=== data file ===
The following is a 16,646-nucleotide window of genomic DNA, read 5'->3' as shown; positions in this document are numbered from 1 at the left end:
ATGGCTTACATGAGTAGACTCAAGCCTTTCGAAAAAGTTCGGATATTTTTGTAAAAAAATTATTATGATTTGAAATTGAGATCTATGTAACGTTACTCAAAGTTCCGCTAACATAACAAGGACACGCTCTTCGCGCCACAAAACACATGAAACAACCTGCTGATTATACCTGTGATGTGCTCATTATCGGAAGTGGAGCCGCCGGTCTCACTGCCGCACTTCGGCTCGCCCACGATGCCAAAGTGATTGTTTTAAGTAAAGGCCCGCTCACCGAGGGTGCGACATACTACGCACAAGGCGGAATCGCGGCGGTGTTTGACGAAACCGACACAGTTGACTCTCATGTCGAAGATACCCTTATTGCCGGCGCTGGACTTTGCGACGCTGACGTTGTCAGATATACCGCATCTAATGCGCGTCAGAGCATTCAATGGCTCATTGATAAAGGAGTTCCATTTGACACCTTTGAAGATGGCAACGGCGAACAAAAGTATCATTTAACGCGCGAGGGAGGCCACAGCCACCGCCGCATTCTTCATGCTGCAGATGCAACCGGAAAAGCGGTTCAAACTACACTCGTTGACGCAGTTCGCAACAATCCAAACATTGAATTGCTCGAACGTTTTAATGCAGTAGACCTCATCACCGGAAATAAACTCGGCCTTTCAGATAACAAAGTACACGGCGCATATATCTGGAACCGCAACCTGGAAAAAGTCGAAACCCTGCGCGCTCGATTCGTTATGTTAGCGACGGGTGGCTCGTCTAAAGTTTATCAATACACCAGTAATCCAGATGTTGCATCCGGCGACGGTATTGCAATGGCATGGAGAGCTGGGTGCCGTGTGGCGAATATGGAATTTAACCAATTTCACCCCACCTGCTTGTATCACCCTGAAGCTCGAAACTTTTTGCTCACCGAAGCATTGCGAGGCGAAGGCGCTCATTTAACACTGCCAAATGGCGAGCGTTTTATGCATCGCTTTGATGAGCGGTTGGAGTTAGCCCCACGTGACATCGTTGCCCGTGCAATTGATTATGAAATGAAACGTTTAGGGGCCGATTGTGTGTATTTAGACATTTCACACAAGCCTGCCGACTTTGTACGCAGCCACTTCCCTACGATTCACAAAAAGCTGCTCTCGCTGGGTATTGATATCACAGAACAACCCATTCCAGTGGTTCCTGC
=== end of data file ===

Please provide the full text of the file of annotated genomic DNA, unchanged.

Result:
The following is a 16,646-nucleotide window of genomic DNA, read 5'->3' as shown; positions in this document are numbered from 1 at the left end:
ATGGCTTACATGAGTAGACTCAAGCCTTTCGAAAAAGTTCGGATATTTTTGTAAAAAAATTATTATGATTTGAAATTGAGATCTATGTAACGTTACTCAAAGTTCCGCTAACATAACAAGGACACGCTCTTCGCGCCACAAAACACATGAAACAACCTGCTGATTATACCTGTGATGTGCTCATTATCGGAAGTGGAGCCGCCGGTCTCACTGCCGCACTTCGGCTCGCCCACGATGCCAAAGTGATTGTTTTAAGTAAAGGCCCGCTCACCGAGGGTGCGACATACTACGCACAAGGCGGAATCGCGGCGGTGTTTGACGAAACCGACACAGTTGACTCTCATGTCGAAGATACCCTTATTGCCGGCGCTGGACTTTGCGACGCTGACGTTGTCAGATATACCGCATCTAATGCGCGTCAGAGCATTCAATGGCTCATTGATAAAGGAGTTCCATTTGACACCTTTGAAGATGGCAACGGCGAACAAAAGTATCATTTAACGCGCGAGGGAGGCCACAGCCACCGCCGCATTCTTCATGCTGCAGATGCAACCGGAAAAGCGGTTCAAACTACACTCGTTGACGCAGTTCGCAACAATCCAAACATTGAATTGCTCGAACGTTTTAATGCAGTAGACCTCATCACCGGAAATAAACTCGGCCTTTCAGATAACAAAGTACACGGCGCATATATCTGGAACCGCAACCTGGAAAAAGTCGAAACCCTGCGCGCTCGATTCGTTATGTTAGCGACGGGTGGCTCGTCTAAAGTTTATCAATACACCAGTAATCCAGATGTTGCATCCGGCGACGGTATTGCAATGGCATGGAGAGCTGGGTGCCGTGTGGCGAATATGGAATTTAACCAATTTCACCCCACCTGCTTGTATCACCCTGAAGCTCGAAACTTTTTGCTCACCGAAGCATTGCGAGGCGAAGGCGCTCATTTAACACTGCCAAATGGCGAGCGTTTTATGCATCGCTTTGATGAGCGGTTGGAGTTAGCCCCACGTGACATCGTTGCCCGTGCAATTGATTATGAAATGAAACGTTTAGGGGCCGATTGTGTGTATTTAGACATTTCACACAAGCCTGCCGACTTTGTACGCAGCCACTTCCCTACGATTCACAAAAAGCTGCTCTCGCTGGGTATTGATATCACAGAACAACCCATTCCAGTGGTTCCTGC